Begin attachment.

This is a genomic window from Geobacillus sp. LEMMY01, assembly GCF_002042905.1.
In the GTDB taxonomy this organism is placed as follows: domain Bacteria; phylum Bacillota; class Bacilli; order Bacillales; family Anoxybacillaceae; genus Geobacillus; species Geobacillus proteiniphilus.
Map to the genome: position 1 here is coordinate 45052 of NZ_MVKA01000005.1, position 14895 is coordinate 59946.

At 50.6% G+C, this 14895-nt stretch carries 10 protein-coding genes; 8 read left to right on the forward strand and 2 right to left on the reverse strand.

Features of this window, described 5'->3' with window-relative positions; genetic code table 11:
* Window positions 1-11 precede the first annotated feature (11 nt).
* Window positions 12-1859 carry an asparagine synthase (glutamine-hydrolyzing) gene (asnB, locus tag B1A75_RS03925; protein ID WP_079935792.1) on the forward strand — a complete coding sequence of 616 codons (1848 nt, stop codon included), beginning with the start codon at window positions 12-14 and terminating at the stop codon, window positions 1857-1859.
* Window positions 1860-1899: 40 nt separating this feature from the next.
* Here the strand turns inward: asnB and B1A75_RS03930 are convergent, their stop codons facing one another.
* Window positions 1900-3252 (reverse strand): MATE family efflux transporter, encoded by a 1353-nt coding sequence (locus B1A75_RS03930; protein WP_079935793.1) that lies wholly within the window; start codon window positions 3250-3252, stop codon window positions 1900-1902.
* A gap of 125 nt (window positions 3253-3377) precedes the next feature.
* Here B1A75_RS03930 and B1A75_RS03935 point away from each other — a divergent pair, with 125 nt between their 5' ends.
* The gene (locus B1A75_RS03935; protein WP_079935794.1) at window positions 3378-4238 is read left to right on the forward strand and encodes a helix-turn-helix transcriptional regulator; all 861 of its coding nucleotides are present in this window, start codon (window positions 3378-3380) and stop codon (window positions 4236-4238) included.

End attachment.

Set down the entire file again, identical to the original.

This is a genomic window from Geobacillus sp. LEMMY01, assembly GCF_002042905.1.
In the GTDB taxonomy this organism is placed as follows: domain Bacteria; phylum Bacillota; class Bacilli; order Bacillales; family Anoxybacillaceae; genus Geobacillus; species Geobacillus proteiniphilus.
Map to the genome: position 1 here is coordinate 45052 of NZ_MVKA01000005.1, position 14895 is coordinate 59946.

At 50.6% G+C, this 14895-nt stretch carries 10 protein-coding genes; 8 read left to right on the forward strand and 2 right to left on the reverse strand.

Features of this window, described 5'->3' with window-relative positions; genetic code table 11:
* Window positions 1-11 precede the first annotated feature (11 nt).
* Window positions 12-1859 carry an asparagine synthase (glutamine-hydrolyzing) gene (asnB, locus tag B1A75_RS03925; protein ID WP_079935792.1) on the forward strand — a complete coding sequence of 616 codons (1848 nt, stop codon included), beginning with the start codon at window positions 12-14 and terminating at the stop codon, window positions 1857-1859.
* Window positions 1860-1899: 40 nt separating this feature from the next.
* Here the strand turns inward: asnB and B1A75_RS03930 are convergent, their stop codons facing one another.
* Window positions 1900-3252 (reverse strand): MATE family efflux transporter, encoded by a 1353-nt coding sequence (locus B1A75_RS03930; protein WP_079935793.1) that lies wholly within the window; start codon window positions 3250-3252, stop codon window positions 1900-1902.
* A gap of 125 nt (window positions 3253-3377) precedes the next feature.
* Here B1A75_RS03930 and B1A75_RS03935 point away from each other — a divergent pair, with 125 nt between their 5' ends.
* The gene (locus B1A75_RS03935; protein WP_079935794.1) at window positions 3378-4238 is read left to right on the forward strand and encodes a helix-turn-helix transcriptional regulator; all 861 of its coding nucleotides are present in this window, start codon (window positions 3378-3380) and stop codon (window positions 4236-4238) included.